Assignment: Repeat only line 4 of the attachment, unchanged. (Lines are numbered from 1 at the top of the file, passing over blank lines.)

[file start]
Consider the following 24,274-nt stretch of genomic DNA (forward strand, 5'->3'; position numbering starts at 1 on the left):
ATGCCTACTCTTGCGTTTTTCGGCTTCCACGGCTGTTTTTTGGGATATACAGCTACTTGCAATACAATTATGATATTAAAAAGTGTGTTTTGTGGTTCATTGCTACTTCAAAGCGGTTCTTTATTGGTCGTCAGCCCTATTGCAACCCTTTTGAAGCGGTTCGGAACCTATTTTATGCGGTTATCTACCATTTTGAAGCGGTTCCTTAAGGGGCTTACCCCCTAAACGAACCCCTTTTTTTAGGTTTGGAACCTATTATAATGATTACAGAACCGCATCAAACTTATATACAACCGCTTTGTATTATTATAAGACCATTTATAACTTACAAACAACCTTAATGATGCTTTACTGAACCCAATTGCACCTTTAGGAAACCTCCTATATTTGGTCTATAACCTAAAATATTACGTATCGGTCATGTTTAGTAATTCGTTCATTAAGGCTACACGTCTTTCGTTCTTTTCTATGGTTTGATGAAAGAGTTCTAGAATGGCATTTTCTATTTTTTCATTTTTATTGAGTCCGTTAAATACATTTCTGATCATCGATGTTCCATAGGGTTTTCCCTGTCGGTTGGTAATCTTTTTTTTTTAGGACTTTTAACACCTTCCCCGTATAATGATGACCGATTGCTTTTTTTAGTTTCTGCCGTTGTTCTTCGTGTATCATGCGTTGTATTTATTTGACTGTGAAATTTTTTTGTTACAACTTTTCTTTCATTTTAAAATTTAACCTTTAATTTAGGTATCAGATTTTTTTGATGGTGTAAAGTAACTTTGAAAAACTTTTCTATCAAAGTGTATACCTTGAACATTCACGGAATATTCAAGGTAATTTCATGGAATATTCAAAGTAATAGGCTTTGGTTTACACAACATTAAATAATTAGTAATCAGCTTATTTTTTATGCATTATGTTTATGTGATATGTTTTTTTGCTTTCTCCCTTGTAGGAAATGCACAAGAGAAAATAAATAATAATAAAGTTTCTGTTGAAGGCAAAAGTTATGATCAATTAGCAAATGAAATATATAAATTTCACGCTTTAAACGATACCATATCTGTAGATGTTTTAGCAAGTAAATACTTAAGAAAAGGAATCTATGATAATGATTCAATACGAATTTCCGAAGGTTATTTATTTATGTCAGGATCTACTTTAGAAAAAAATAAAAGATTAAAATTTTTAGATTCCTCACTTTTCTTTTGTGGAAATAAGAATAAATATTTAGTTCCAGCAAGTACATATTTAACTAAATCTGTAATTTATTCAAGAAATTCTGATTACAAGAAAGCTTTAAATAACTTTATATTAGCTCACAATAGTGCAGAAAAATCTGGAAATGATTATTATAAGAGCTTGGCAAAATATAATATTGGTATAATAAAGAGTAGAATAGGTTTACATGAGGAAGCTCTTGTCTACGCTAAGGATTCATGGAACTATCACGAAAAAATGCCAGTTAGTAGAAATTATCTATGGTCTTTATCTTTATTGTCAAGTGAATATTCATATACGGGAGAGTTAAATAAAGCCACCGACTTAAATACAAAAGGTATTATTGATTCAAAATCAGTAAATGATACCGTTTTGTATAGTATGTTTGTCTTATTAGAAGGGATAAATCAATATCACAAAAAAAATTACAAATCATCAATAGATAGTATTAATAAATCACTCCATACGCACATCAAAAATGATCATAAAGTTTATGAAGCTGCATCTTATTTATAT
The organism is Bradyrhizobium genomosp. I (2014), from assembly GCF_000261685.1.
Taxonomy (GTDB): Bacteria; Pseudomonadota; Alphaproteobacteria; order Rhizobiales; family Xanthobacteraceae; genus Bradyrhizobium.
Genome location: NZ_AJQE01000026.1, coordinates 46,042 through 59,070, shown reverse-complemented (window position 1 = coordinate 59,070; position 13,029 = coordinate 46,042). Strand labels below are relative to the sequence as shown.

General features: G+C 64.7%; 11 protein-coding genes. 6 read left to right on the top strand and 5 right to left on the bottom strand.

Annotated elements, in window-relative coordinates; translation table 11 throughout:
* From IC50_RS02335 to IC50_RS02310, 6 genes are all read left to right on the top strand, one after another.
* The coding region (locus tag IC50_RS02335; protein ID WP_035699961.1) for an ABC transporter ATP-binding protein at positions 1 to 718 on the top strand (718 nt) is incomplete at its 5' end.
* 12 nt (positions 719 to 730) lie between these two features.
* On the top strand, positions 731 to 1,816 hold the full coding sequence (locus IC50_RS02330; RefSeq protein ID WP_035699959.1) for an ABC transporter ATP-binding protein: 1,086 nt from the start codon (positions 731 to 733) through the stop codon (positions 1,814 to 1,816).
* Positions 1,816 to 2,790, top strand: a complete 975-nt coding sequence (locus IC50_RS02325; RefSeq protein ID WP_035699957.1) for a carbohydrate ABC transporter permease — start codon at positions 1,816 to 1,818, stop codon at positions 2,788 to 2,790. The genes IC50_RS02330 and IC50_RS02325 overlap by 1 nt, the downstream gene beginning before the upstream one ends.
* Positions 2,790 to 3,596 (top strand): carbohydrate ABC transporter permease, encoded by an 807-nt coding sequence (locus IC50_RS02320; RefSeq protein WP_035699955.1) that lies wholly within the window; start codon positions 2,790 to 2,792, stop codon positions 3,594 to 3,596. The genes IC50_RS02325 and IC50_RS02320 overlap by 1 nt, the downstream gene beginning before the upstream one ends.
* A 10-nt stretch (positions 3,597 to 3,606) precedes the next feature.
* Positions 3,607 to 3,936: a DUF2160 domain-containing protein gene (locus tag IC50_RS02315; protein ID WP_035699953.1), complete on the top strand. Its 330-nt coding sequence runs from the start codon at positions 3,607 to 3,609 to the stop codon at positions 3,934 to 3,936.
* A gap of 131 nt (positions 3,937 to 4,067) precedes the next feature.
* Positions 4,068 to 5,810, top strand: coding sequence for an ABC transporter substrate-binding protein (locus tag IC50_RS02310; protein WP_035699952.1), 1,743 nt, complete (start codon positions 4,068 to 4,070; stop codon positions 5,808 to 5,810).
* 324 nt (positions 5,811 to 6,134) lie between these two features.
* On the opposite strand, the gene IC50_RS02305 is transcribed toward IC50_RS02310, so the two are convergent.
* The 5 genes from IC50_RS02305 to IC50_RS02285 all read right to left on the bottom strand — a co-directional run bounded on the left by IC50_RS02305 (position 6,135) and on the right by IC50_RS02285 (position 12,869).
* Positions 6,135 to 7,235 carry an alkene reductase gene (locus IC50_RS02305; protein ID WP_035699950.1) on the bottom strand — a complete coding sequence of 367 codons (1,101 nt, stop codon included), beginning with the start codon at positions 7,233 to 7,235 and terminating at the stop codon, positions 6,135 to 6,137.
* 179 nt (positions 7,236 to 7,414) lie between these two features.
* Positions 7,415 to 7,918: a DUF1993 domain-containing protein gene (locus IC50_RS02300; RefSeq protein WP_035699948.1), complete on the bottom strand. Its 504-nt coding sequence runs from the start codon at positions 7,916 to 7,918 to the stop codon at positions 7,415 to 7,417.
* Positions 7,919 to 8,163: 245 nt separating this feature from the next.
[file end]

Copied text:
Taxonomy (GTDB): Bacteria; Pseudomonadota; Alphaproteobacteria; order Rhizobiales; family Xanthobacteraceae; genus Bradyrhizobium.